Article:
I dialed the youth detention center that they had taken Denise the night they found her. She wasn’t going back to foster care anytime soon. This last incident confirmed that. She would just run away again.
“Hello Karen. This is Toni Brown. How are you?”
“I am fine Toni. How are you feeling?”
She never asked me that before but then again I hadn’t been a victim of a crime before this.
“I am okay,” avoiding a long explanation. “I was calling to check on one of my clients, Denise Thompson.”
“Oh yes. Denise is not doing so well. She heard about your attack and is very angry that no one would let her call you. She kept asking for your number and no one would give it to her.”
I sighed. My phone had been off for over a week now and I hadn’t even checked my voicemail. If she had called she probably had left several messages.
“Is she available for me to speak to her,” I asked already knowing the answer.
“You know she can’t have calls during her probation period.”
“I know but it is very important that she talks to someone and I would prefer that person to be me.”
I heard Karen breathing. Then the phone was set down with a thump as if it had been dropped. A few minutes later I heard footsteps and then Denise’s voice.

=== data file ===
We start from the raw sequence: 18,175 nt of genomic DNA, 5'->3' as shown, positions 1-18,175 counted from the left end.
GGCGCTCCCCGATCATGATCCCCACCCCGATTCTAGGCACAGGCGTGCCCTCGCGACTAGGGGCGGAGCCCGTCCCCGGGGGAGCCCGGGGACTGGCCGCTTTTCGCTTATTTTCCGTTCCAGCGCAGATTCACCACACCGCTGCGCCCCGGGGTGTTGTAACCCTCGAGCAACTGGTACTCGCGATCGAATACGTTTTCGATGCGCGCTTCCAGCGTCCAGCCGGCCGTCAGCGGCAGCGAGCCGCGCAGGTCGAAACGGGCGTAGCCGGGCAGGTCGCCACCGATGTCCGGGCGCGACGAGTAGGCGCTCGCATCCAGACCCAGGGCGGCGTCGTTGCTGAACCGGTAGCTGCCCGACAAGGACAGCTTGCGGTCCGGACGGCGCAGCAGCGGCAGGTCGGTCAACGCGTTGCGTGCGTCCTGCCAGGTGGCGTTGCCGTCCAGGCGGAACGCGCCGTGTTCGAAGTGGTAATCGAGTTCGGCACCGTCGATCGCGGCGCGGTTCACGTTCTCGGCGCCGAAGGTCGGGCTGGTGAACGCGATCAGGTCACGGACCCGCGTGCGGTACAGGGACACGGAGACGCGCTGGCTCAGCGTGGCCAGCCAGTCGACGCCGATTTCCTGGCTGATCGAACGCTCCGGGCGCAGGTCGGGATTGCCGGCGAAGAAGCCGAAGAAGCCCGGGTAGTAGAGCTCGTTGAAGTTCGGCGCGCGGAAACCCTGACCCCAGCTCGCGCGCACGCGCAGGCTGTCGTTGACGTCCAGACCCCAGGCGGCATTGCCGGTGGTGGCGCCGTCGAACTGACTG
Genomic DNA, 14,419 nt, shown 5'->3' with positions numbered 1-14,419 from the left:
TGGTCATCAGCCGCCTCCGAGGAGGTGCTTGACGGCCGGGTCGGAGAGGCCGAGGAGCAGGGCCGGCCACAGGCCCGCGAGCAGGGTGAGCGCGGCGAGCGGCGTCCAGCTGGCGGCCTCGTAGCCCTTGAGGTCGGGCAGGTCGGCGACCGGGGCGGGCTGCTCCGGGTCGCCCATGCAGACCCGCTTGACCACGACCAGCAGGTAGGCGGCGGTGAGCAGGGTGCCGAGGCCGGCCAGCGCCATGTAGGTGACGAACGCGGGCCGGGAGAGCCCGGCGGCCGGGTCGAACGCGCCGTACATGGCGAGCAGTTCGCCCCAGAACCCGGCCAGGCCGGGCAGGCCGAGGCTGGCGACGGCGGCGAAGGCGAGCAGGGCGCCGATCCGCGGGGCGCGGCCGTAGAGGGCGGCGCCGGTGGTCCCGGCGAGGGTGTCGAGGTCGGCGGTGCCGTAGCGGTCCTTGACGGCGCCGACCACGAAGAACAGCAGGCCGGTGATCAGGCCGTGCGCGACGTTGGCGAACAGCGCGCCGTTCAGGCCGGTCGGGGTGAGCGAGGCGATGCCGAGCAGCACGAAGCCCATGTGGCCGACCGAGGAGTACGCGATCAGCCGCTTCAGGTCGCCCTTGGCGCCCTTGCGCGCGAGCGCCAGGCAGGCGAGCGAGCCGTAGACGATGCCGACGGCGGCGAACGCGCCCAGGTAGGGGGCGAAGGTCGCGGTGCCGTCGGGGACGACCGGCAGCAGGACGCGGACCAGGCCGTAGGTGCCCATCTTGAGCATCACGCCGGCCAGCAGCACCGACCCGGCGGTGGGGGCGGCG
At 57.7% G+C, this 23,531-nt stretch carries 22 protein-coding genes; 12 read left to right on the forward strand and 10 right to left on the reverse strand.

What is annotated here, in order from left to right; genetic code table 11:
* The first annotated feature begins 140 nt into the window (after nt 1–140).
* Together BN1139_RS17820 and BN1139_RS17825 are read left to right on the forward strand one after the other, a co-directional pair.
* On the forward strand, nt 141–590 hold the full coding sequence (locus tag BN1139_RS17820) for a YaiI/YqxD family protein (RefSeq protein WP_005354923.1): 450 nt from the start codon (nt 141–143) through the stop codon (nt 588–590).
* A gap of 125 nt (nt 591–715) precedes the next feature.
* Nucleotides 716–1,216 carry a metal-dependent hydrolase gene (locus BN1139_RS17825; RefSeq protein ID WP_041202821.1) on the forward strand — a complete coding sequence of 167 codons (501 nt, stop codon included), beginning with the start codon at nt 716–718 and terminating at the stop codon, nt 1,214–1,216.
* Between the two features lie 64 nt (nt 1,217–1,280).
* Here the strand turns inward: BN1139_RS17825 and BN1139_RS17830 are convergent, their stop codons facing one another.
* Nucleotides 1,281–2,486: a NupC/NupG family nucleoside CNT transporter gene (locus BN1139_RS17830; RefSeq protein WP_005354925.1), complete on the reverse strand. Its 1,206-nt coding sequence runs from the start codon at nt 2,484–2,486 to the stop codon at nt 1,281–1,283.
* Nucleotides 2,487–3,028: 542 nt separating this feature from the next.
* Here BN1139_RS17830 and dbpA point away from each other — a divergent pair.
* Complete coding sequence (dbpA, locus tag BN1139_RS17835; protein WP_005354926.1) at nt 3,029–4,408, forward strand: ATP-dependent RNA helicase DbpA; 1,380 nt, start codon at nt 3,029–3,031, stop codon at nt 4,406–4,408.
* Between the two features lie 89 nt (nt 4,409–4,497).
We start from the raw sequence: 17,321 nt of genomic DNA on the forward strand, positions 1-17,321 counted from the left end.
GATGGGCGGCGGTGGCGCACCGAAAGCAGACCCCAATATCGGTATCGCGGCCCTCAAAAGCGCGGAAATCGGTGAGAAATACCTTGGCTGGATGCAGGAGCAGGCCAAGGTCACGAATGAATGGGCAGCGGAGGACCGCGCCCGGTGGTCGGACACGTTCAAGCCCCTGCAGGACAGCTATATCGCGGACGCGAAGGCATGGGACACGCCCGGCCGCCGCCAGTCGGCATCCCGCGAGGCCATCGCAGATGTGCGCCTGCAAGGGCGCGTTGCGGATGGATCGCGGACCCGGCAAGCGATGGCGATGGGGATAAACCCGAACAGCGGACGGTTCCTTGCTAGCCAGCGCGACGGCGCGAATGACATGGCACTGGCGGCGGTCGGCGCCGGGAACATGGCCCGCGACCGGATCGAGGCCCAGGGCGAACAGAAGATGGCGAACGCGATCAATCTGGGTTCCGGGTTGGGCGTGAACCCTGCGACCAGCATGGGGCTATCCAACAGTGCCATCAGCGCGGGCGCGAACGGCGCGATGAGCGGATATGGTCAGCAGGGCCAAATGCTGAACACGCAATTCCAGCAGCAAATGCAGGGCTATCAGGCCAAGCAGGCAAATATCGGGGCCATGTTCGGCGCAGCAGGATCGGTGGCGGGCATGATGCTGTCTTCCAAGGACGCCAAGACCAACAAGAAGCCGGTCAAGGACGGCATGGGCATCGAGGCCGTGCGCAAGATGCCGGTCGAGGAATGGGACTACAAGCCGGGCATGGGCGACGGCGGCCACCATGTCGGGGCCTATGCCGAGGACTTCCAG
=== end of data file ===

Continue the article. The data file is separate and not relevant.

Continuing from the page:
“Hello,” I heard Denise say impatiently.
“Hi Denise, this is Toni.”
“Oh my god, Miss Brown! I’ve been so worried about you. Are you okay? How are you feeling? Is that dick in jail? I can get my daddy to kill him for you! Just say the word!”
I laughed because I knew she was serious.
“No Denise. He is locked up and he will not be getting out anytime soon. I am better. Taking it one day at a time. I heard that you were concerned about me. I was concerned about you and truthfully I missed your jokes.”
I smiled at the memory of our last visit. I had picked her up from school and some boy kept trying to talk to her. She had talked about him all the way home- from his “whack ass Mohawk” to his “red busted up shoes.” I remember those days.
Denise was kind of a bully. She was always fighting boys at her school and the girls stayed out of her way unless they were in her click. She hung out with a lot of hard looking girls. At one point, I thought that maybe they were gay. I hadn’t asked though. That was the least of her problems.
We talked for a few moments longer before Karen interrupted us.
“The witch said I can’t talk to you no more. Can you come see me?”
“Denise, be respectful,” I encouraged. “I will come visit you as soon as I’m able.”
“Don’t forget what I said. My daddy is a block away!”
I laughed again. Denise, despite her tough demeanor and quick temper, had become my favorite client. I had her case off and on for four years and soon she would age out of the system. I was hoping I could help her get on the right road before then. So many kids age out of the system and you don’t hear anything but negative things about them. Very few actually make it, but it took good support systems to make that possible. Denise didn’t have a support system. I vowed to be that single force.